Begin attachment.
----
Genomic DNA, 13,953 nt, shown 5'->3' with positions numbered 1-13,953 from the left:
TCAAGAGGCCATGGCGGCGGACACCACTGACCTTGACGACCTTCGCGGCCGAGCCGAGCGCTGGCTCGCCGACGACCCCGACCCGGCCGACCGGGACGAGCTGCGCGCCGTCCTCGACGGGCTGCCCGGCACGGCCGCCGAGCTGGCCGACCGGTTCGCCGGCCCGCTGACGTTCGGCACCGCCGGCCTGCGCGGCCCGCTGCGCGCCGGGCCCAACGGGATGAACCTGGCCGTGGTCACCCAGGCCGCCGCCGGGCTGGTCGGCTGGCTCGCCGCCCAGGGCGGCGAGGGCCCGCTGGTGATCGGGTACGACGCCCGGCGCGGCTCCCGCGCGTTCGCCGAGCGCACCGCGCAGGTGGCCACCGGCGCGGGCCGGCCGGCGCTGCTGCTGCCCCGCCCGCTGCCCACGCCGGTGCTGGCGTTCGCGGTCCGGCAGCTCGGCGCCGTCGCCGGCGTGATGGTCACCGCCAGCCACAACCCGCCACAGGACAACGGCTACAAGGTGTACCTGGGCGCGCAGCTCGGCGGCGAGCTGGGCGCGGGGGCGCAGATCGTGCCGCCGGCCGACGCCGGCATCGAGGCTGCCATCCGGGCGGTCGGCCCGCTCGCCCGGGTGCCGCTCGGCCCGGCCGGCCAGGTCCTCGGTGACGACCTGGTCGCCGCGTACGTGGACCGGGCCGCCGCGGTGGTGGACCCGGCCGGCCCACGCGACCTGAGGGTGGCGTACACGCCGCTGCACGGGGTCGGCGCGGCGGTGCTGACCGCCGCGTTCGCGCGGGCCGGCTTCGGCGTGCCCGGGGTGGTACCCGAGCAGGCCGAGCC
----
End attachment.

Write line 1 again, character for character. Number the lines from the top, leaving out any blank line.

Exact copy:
Genomic DNA, 13,953 nt, shown 5'->3' with positions numbered 1-13,953 from the left: